The brain appeared normal, both externally and on coronal section, except for a mild and patchy atrophy within the posterior parietal and occipital lobes together with a mild bilateral enlargement of the posterior lateral ventricle. A slight état lacunaire within the basal ganglia was present. The grey matter of the cerebral cortex showed for the most part only slight spongiform change, together with a fine and patchy radial astrocytosis. However, the primary visual and visual association cortex also showed, along with the mild spongiosis, a severe reactive astocytosis in subpial and pyramidal cell layers; within the underlying white matter a mild astrocytosis was present. The corpus striatum and thalamus showed only a mild spongiosis and gliosis. The cerebellar cortex showed mild spongiosis, especially at the tips of the folia, though there was a moderate to severe radial gliosis. The granule cell layer and the dentate nucleus appeared normal, though a patchy loss of Purkinje cells was seen. The deep white matter of the cerebellum was mildly gliotic. No deposits of prion protein as amyloid plaques were present in any part of the brain.

Prion protein and gene analysis

Immunoblotting and Western blotting revealed the presence of the abnormal isoform of prion protein. Sequencing the open reading frame of the prion gene revealed no mutations. Codon 129 showed methionine homozygosity.

Patient 2

Historical background

At the age of 55 this engineer developed increasing difficulties in naming and he adopted a strategy of drawing to facilitate communication. Six months later his writing deteriorated, with spelling errors and letter omissions and he could no longer sign his name. However, his comprehension, both aural and written, was regarded as intact. Three months later he was noted to have difficulty carrying out sequential activities. When making coffee he poured water into the coffee jar instead of the cup; when lighting his pipe he had difficulty judging where to apply the flame, and he had been noted to put one unlit pipe in his mouth while lighting another in his hand. His ability to identify faces and objects appeared intact, but spatial abilities such as dressing and telling the time were impaired. Memory for day to day and current news events was variable. His personality was regarded as unchanged and he showed introspection and appropriate concern regarding his illness.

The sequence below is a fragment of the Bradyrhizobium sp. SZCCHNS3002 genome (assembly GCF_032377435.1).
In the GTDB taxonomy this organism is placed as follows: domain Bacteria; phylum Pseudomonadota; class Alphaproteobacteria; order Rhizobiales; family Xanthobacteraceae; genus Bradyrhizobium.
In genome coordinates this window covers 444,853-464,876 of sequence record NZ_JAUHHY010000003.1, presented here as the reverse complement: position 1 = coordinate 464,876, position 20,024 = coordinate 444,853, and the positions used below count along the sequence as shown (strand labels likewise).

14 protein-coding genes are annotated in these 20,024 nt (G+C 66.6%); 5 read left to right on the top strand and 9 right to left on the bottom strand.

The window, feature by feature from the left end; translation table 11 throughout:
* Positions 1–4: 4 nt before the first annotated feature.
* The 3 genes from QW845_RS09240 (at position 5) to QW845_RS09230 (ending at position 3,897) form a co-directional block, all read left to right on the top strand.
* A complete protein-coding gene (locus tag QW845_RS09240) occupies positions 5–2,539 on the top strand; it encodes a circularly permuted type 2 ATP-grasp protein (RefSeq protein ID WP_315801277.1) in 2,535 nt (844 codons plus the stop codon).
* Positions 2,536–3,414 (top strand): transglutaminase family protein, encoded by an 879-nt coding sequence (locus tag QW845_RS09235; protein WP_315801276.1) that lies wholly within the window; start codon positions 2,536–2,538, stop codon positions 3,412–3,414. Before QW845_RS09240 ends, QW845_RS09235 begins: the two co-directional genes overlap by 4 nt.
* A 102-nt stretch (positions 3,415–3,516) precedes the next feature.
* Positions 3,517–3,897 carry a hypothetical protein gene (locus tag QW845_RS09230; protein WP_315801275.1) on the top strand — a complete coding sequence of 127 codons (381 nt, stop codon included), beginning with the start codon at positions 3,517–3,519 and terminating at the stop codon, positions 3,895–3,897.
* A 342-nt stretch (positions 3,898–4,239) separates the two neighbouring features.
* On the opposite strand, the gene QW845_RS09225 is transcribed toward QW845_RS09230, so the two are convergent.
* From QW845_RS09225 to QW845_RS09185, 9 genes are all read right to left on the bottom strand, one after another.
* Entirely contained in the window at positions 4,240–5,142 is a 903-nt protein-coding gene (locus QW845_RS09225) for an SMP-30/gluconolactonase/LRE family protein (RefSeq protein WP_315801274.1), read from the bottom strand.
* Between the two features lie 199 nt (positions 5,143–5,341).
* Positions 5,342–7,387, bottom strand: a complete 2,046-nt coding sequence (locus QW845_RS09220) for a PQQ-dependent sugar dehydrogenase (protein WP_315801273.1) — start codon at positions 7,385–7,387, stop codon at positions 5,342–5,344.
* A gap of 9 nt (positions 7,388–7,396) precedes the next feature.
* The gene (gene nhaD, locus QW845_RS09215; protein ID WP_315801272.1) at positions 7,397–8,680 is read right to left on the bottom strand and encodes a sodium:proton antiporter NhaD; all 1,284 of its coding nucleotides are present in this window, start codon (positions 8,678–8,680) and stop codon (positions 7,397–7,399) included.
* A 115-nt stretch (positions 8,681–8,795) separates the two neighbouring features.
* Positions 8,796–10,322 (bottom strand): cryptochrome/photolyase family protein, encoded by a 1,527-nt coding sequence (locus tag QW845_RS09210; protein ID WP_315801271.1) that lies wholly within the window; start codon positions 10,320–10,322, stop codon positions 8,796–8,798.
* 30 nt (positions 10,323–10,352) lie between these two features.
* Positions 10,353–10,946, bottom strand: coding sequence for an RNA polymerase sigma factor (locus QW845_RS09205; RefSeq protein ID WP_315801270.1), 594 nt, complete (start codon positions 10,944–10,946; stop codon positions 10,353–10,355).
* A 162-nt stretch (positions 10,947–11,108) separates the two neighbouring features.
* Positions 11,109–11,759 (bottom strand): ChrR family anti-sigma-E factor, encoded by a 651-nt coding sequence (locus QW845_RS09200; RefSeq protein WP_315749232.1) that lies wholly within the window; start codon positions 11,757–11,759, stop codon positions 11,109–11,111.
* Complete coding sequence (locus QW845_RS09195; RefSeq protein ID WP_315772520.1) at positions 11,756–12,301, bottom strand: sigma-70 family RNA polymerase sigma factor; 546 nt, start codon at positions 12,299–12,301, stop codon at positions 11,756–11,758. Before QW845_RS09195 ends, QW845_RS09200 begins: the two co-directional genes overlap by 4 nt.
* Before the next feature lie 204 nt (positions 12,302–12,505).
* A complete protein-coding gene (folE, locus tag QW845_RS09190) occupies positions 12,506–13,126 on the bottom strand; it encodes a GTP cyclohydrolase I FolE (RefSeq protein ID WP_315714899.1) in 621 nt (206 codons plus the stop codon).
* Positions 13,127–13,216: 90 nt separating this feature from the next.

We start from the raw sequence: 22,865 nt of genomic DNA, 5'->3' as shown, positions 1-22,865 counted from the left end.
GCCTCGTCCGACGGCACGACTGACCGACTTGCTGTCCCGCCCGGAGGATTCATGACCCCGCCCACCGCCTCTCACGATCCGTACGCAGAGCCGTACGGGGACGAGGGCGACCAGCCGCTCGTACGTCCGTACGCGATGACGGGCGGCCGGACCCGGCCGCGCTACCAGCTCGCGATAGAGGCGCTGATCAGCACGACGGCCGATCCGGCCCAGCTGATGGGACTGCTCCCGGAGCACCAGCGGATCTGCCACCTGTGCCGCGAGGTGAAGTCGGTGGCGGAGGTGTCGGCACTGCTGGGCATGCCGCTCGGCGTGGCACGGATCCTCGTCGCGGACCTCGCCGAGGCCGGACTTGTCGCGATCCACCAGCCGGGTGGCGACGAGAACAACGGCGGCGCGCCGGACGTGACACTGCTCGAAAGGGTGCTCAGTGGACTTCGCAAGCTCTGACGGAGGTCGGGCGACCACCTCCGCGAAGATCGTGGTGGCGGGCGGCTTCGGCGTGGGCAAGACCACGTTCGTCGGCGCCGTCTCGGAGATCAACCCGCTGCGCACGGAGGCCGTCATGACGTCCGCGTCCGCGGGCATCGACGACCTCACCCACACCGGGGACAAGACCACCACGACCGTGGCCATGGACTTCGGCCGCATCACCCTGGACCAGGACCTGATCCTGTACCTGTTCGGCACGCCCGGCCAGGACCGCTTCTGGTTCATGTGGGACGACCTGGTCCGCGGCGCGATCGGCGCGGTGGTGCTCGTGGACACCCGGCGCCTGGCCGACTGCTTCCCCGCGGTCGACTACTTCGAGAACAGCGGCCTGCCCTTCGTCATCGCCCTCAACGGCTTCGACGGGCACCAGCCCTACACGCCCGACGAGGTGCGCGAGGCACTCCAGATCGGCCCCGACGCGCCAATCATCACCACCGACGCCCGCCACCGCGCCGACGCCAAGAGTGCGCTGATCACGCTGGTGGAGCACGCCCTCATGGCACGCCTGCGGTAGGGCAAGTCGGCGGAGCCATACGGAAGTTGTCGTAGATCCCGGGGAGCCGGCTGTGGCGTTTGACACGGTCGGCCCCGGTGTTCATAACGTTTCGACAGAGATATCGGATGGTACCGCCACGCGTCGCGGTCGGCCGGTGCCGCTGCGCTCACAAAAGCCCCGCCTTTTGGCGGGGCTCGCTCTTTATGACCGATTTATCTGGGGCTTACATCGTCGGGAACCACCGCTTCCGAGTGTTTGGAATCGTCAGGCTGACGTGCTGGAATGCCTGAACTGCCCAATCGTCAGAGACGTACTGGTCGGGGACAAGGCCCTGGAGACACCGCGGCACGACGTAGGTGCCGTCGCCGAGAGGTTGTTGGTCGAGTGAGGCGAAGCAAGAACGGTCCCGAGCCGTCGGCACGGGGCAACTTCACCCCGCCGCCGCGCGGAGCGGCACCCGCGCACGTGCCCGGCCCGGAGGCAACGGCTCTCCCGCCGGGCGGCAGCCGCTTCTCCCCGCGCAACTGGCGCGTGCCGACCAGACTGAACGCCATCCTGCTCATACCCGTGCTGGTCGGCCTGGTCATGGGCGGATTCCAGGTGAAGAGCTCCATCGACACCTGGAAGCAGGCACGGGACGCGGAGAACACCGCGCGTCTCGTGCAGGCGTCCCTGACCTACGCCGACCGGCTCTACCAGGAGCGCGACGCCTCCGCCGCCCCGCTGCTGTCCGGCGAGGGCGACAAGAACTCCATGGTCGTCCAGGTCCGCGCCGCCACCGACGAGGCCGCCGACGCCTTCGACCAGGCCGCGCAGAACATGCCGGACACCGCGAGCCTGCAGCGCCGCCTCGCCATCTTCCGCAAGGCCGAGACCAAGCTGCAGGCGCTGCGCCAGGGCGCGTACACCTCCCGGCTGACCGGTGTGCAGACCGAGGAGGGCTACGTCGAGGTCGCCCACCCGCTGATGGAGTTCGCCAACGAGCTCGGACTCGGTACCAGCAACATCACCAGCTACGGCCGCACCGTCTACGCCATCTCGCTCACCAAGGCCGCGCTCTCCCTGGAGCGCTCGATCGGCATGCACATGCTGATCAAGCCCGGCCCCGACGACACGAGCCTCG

Neurological findings and investigations

Neurological examination, carried out 11 months after onset of illness, revealed intact visual fields but some difficulty in visual localisation. Eye movements were slow and convergence was limited. There was muscular rigidity, brisk tendon reflexes, equivocal plantar responses, and bilateral grasp reflexes. Movements were accurate but perseverative and synkinetic. He was noted intermittently to maintain fixed postures of the limbs and trunk for several minutes, during which time he was mute.

The electoencephalogram displayed generalised delta wave activity with triphasic wave forms over the right cerebral hemisphere. Computed tomography was normal. SPECT imaging revealed multiple areas of reduced uptake in the cerebral cortex, especially in the left frontal lobe.

Cognitive evaluation